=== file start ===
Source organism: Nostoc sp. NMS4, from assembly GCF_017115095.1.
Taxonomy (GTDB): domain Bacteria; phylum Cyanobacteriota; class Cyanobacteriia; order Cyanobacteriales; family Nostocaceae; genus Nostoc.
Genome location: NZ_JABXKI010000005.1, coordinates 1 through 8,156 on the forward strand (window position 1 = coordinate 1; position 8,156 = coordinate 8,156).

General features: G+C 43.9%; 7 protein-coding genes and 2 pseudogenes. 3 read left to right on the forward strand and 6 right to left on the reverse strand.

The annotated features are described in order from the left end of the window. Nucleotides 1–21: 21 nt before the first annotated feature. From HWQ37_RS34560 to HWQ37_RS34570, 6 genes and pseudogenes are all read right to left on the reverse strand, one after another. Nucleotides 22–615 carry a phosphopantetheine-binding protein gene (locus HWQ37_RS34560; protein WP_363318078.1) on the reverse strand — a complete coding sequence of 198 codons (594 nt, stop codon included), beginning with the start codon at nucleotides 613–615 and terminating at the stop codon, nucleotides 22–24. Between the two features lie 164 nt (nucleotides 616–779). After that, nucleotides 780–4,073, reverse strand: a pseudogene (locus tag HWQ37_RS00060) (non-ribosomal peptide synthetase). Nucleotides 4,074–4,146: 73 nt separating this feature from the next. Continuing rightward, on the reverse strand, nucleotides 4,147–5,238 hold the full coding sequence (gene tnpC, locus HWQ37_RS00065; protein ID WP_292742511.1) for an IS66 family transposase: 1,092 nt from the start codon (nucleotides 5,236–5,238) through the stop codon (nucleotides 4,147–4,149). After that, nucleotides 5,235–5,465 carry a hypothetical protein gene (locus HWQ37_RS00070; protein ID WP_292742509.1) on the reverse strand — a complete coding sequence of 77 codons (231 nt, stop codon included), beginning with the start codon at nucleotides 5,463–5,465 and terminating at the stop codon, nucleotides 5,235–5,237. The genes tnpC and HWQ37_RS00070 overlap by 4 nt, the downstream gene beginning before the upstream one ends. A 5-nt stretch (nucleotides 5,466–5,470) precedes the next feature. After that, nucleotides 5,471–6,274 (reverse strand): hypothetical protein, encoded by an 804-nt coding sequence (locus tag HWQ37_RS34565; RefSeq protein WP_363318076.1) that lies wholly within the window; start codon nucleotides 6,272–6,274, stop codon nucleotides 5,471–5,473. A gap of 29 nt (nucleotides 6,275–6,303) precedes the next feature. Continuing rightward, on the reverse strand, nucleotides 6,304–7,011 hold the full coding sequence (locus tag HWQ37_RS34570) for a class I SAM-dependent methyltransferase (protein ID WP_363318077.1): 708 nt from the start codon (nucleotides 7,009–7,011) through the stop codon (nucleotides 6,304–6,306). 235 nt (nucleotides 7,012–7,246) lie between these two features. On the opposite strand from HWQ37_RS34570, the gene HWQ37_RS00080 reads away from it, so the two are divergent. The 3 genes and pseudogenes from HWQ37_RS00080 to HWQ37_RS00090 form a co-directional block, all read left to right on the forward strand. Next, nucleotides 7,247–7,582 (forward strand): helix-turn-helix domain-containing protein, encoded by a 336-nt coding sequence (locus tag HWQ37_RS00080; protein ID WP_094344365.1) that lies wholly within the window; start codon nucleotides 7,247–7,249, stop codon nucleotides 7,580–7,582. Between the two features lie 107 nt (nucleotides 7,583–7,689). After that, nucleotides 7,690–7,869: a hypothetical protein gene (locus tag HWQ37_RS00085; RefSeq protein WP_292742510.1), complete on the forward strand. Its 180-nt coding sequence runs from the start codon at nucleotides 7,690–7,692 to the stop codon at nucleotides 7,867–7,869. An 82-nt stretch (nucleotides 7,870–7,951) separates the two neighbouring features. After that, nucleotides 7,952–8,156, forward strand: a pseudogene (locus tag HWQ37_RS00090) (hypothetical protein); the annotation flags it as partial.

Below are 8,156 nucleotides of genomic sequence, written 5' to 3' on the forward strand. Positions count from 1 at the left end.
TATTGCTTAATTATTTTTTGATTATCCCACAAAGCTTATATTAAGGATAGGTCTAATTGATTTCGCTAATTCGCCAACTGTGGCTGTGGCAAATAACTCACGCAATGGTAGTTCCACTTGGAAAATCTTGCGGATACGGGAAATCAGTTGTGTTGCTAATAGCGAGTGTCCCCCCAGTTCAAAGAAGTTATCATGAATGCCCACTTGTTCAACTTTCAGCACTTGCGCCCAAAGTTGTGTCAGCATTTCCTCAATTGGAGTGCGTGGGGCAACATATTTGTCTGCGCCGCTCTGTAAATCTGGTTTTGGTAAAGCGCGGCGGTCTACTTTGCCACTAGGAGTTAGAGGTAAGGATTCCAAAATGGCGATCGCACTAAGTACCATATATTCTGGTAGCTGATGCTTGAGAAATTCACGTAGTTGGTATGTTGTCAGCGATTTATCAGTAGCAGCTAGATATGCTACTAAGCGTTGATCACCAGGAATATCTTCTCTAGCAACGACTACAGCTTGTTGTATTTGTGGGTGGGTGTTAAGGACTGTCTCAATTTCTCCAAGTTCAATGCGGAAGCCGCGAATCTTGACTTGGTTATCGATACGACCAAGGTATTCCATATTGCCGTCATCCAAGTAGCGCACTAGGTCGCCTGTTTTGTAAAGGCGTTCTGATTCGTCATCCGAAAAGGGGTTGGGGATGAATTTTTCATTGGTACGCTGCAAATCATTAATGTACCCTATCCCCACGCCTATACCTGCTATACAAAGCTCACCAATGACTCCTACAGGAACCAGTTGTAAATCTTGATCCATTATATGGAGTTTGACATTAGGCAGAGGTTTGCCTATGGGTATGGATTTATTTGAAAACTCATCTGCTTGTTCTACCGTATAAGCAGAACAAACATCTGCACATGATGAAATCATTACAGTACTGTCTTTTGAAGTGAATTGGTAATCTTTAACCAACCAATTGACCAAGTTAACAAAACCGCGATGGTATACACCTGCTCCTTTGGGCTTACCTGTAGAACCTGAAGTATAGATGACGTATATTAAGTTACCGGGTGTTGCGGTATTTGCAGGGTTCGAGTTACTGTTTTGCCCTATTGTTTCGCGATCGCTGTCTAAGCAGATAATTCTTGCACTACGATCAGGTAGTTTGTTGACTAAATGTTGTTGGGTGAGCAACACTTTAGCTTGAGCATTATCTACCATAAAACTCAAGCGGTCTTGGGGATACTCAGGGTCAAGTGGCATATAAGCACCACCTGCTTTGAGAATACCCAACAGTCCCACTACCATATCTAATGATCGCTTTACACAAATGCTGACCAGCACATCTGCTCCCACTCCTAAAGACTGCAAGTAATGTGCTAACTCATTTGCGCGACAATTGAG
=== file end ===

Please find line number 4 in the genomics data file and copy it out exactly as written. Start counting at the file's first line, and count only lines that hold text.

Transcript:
General features: G+C 43.9%; 7 protein-coding genes and 2 pseudogenes. 3 read left to right on the forward strand and 6 right to left on the reverse strand.